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Moving with Kids

Last Updated: Jan 11, 2012

children playing
 - Costa Rica

Moving abroad can be stressful for kids of all ages. Preparing your child emotionally is key to ensuring a successful relocation overseas. Here are some tips for parents that may help your children enjoy the relocation process and better adapt to their new home in a foreign country.

Creating Expectations

  • Have a conversation: Explain why you are relocating, but don't overwhelm them with details. Let your children know that no question is too simple or silly. Voicing their concerns is an important step in understanding and accepting such a big life change. Your honest answers will help foster confidence and security.
  • Take an online tour: Prepare your children for what to expect in their new home. Show them photos of Costa Rica – be sure to emphasize the things they'll like best – and focus on your new neighborhood or rental home. Creating realistic expectations of Costa Rica will help ease the transition.
  • Be positive: What do you think your children will love best about Costa Rica? If you're renting a home with a big backyard, tell them. Close to the beach? Promise to go boogie boarding or take surf lessons. Giving your children something to look forward to will build excitement and create positive feelings about the move.
  • Get kids involved: Your children will benefit from helping with moving preparations. Finding age-appropriate tasks is key: let your 3-year-old choose his favorite warm-weather clothes while your 8-year-old labels boxes.

Facilitating Adjustment

  • Plan for the future: Your children are going to miss their friends. Collect snail mail addresses for postcards; download video conferencing software such as Skype; and organize a going-away party. If you know families in Costa Rica, ask if any of their children would enjoy being pen-pals with your kids. Making friends before the move will ease your child's anxiety.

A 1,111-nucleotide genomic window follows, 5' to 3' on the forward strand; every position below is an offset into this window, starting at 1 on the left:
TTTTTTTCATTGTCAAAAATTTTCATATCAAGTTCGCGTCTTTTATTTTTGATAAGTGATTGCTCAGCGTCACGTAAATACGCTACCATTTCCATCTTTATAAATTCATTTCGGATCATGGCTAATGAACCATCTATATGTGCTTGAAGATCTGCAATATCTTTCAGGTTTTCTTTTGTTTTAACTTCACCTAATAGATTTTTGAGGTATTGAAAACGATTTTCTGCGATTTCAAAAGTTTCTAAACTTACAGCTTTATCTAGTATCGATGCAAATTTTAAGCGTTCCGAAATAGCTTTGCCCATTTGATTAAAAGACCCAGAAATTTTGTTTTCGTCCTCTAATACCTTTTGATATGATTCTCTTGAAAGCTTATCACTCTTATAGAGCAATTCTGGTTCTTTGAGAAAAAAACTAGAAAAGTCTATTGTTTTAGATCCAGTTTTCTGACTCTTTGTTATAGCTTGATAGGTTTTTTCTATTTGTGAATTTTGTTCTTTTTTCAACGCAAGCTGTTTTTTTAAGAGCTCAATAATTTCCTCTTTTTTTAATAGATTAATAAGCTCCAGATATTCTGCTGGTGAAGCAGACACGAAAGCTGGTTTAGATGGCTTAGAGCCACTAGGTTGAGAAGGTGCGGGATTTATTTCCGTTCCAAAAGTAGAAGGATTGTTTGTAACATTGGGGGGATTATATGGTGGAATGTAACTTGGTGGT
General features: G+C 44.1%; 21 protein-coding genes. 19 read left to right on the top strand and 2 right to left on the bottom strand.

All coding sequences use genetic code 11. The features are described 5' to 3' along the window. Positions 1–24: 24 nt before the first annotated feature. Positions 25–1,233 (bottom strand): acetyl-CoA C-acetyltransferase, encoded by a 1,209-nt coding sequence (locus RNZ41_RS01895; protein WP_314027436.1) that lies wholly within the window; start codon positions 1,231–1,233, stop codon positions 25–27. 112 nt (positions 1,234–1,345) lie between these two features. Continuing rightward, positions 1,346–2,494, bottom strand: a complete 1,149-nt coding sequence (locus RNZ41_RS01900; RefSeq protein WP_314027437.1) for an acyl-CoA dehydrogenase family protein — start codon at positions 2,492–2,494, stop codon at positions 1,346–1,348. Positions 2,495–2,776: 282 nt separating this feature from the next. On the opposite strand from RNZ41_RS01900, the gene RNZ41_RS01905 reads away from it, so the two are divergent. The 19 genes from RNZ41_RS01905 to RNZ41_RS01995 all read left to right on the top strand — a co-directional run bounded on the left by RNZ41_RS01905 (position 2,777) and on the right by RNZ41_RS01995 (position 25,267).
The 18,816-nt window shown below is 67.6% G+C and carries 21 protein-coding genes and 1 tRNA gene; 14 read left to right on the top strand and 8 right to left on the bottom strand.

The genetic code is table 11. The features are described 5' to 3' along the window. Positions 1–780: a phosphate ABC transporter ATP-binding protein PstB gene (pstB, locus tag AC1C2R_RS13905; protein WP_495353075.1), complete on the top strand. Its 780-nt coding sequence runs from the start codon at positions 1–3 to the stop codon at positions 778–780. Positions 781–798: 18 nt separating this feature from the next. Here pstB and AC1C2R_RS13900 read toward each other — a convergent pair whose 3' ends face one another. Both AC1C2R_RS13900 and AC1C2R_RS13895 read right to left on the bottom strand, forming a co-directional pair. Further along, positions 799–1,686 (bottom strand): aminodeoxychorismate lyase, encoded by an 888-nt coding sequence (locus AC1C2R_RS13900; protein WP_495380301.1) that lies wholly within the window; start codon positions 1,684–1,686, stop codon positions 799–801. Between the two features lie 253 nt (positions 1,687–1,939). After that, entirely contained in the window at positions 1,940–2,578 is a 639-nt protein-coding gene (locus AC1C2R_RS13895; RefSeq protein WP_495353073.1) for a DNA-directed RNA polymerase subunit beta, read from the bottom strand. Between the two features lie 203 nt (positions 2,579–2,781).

• Getting to know you: Help your kids write a list of things they'd like to see and do in the first few weeks after arrival. Make these activities a priority; they'll help your children adjust, and executing a plan will establish a sense of normalcy.
  • Make a date: Give your kids a calendar that outlines when they'll see friends and family again, either in Costa Rica, or back home. Emphasize that goodbye doesn't mean forever.
  • Pack a special bag: If you're shipping items to Costa Rica, keep in mind that it can take months for the shipping container to arrive. Be sure to pack a special bag or box to take on the plane, full of favorite books, toys, security blankets, and other items to make children feel at home.
  • Study up: Hire a private tutor or take Spanish language classes for your first few weeks in Costa Rica. Kids pick up on language quickly, and formal classes can give them the boost they need to start navigating the language with ease.
  • Get connected: If you have older children, get the phone and Internet set up immediately so they can connect with their social circles back home. If your kids have smartphones, consider downloading an app like Skype to allow them free phone calls and texts to friends.

Future Education

  • School search: For all but a handful of private American and British schools, the school year in Costa Rica lasts from February through December, and most public schools are split into morning and afternoon schedules. Look into your options, and decide whether you can adapt to Costa Rica's educational system, or prefer a school that follows similar norms as back home.
  • College-bound: If you have high-school aged children, bear in mind that Costa Rican schools end after the 11th grade. There are a few private schools, like the American International School and Escazu's Country Day School that follow an American curriculum and offer U.S. diplomas. Most U.S., Canadian and European universities accept only the International Baccalaureate (IB) degree, or a U.S. diploma.
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